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Harold Morton vs Samuel Reshevsky
"Morton Hears a Who" (game of the day Mar-15-2008)
United States Championship (1938), New York, NY USA, rd 2, Apr-03
Indian Game: London System (A48)  ·  0-1



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Kibitzer's Corner
Mar-15-08  Buddy Revell: I guess that's what happens when your King is stuck in the middle and yet your Queen worries about grabbing pawns on the queenside.
Mar-15-08  GMNick: Reshevsky used the power of the d and e files very well. This is very dangerous when attacking an uncastled king? PS good pun!
Mar-15-08  RookFile: I wonder what Morton overlooked. Maybe he thought he had pressure against f7.
Mar-15-08  jovack: whoah... breakdown by white at the end!
that was a quick self destruct
Mar-15-08  Cibator: I'm pretty good with wordplay as a rule (I enjoy cryptic crosswords as well), but the significance of today's pun somehow escapes me - can someone elucidate?
Mar-15-08  samhamfast: It is a play on the title of a book by the American children's author, Dr. Seuss: "Horton Hears a Who."!

Mar-15-08  Dr. Funkenstein: I'm confused why Morton plays 22 Qa6? Isn't 22. Qg2 worth a try which allows white to castle and get the h1 rook involved in the game? Maybe white's position is already bad by this point, but allowing Reshevsky's queen to penetrate with its opposing number on the other side of the board is truly suicidal.
Premium Chessgames Member
  kevin86: The final position is odd:the mate is brutal-a queen and rook against an unaided king. There is a certain beauty to see how the long range pin prevents the knight from taking the queen-as well as the frustration of having your only escape square blocked by your own rook.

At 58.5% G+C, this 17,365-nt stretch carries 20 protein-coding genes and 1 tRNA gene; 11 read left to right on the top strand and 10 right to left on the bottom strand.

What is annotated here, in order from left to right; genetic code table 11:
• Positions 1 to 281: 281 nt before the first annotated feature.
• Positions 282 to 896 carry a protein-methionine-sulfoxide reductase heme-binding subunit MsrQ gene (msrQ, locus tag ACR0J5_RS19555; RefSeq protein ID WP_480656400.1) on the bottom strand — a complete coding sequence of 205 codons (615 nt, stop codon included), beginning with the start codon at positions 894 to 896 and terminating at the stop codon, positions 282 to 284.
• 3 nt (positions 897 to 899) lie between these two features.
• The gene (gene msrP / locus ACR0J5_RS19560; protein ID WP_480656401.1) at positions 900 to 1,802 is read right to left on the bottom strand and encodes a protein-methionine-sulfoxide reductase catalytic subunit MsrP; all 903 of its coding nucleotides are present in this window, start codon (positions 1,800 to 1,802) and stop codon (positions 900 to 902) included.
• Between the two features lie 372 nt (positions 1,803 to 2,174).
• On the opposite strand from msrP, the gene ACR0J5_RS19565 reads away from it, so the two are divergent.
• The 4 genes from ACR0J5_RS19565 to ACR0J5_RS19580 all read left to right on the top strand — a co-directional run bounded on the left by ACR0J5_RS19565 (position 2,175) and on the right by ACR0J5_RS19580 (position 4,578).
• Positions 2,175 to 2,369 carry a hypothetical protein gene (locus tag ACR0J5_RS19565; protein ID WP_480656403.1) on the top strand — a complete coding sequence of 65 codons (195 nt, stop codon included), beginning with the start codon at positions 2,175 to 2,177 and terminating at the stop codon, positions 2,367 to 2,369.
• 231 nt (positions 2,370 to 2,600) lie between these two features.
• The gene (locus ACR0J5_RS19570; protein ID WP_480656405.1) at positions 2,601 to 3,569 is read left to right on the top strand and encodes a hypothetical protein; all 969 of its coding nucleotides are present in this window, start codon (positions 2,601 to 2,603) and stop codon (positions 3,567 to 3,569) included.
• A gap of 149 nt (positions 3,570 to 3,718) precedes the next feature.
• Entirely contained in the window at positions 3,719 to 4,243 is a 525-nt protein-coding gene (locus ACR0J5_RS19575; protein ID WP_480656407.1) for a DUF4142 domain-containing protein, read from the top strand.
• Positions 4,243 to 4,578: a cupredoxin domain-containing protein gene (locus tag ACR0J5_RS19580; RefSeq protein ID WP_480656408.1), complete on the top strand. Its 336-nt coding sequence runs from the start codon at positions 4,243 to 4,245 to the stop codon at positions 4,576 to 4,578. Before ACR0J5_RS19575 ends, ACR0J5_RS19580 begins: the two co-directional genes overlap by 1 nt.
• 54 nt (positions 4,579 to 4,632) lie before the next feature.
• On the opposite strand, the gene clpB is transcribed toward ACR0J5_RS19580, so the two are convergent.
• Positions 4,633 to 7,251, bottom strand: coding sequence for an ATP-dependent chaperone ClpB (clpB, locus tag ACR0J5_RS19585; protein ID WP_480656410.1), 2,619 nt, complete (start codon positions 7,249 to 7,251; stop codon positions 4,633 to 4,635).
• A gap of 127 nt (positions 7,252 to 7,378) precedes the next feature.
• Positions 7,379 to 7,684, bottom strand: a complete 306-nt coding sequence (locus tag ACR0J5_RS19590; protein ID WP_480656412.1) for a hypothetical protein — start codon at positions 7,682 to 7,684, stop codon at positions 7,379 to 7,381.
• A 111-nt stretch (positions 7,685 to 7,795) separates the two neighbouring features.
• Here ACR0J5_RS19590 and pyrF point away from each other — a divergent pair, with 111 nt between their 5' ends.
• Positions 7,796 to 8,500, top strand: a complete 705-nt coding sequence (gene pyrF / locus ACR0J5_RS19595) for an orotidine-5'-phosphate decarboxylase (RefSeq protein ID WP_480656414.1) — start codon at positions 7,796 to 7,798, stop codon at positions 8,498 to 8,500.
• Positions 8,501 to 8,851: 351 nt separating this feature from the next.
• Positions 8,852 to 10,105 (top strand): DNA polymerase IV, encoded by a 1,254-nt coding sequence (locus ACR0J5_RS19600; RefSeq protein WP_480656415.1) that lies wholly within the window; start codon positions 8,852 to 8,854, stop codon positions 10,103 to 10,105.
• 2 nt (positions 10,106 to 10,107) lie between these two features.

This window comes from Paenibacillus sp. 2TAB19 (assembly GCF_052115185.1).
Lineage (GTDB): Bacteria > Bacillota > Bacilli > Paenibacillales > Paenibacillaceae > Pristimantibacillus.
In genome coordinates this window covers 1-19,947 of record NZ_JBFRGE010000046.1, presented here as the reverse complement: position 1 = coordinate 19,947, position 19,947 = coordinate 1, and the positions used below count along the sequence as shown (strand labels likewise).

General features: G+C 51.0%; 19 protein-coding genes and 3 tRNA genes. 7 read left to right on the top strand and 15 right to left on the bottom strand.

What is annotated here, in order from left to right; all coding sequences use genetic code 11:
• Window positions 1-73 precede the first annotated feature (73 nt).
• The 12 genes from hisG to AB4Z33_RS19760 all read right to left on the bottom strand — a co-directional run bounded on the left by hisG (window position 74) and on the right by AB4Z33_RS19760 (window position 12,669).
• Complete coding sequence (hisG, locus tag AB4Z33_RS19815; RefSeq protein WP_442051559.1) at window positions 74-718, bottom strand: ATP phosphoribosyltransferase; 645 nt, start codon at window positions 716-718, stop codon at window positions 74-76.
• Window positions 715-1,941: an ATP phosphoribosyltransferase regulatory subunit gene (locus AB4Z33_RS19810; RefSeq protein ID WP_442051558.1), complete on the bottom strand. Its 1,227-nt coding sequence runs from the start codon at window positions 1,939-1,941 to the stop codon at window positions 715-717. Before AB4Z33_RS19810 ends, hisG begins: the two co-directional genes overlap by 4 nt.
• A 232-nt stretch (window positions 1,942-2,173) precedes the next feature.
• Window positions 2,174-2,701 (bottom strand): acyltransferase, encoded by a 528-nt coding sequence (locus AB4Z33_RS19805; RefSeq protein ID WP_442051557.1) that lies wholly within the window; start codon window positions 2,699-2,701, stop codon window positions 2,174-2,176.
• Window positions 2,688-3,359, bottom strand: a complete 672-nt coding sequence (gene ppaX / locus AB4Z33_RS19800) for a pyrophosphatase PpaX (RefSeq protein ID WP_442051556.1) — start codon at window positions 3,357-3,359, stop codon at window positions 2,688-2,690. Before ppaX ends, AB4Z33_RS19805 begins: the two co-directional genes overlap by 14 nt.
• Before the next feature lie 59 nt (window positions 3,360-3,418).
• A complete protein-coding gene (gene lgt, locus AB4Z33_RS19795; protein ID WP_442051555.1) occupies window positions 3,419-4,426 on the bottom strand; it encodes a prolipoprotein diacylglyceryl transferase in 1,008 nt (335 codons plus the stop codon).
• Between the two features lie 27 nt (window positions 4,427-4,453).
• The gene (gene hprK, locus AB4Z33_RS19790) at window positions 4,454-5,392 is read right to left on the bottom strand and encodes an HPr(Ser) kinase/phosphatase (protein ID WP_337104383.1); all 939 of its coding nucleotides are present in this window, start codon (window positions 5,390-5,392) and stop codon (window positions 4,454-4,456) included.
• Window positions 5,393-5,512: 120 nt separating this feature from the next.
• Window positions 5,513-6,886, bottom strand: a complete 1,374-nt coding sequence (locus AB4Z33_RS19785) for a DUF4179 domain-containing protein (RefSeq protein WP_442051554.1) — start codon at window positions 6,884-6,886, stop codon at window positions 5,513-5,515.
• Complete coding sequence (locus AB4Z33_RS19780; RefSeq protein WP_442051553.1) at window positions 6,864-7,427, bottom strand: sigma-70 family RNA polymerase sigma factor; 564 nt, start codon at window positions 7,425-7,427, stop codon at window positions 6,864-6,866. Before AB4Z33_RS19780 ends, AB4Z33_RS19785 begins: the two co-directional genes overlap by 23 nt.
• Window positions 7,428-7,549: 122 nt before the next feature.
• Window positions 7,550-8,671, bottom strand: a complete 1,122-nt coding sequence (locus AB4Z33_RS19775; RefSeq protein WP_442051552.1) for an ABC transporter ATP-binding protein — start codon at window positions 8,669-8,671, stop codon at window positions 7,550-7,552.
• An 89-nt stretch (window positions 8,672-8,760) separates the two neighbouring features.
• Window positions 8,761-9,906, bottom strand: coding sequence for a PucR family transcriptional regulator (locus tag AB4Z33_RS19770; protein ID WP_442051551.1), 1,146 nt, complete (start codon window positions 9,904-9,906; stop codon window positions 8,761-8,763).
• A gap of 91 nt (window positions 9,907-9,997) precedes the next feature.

Mar-15-08  JG27Pyth: White can console himself with knowing that with all those extra queenside pawns he has an easily won endgame ;)

I thought white basically lost out of the opening -- His kingside was ventilated and his king ended up stuck in the middle. He never seemed to create the slightest pressure on Reshevsky. Blown off the board is how'd I'd rate it... and with the pawn-grabbing of 20.Qxa7 he looked like an idiot too, (although it's not obvious to me what would have been a better 20th move at that point... his goose was already cooked, I think.)

I hated 20.Qe2 -- I prefered 20.Ke2 connecting the rooks (with the idea of thrusting the h pawn and using the half open g file to break up black's king side and get some real counterplay) but I haven't checked it with silicon -- wonder if I'm right.

Mar-15-08  johnlspouge: <<samhamfast> wrote: It is a play on the title of a book by the American children's author, Dr. Seuss: "Horton Hears a Who.">

Before "Horton Hears a Who",

"Horton Hatches the Egg" is worth reading, too:

"I meant what I said, and I said what I meant,

An elephant's faithful, <one hundred> percent"

It's one piece of lore

That is never a bore.

Mar-15-08  johnlspouge: <JG27Pyth>, in case you did not check, I responded to one of your comments on Short vs Psakhis, 1985. (You were doing better on candidate selection than you thought.)
Mar-15-08  Cibator: Thanks Samhamfast - at least I get the allusion in your own nick. Must go now and eat some green eggs and ham ....
Mar-15-08  OlympianMentality: Why didn't white take the black queen on 30?
Mar-16-08  Cibator: <OlympianMentality:> 30.Nxf3 Ng2 (or ...Nc2) is double check and mate.
Premium Chessgames Member
  Messiah: What a terrible pun.

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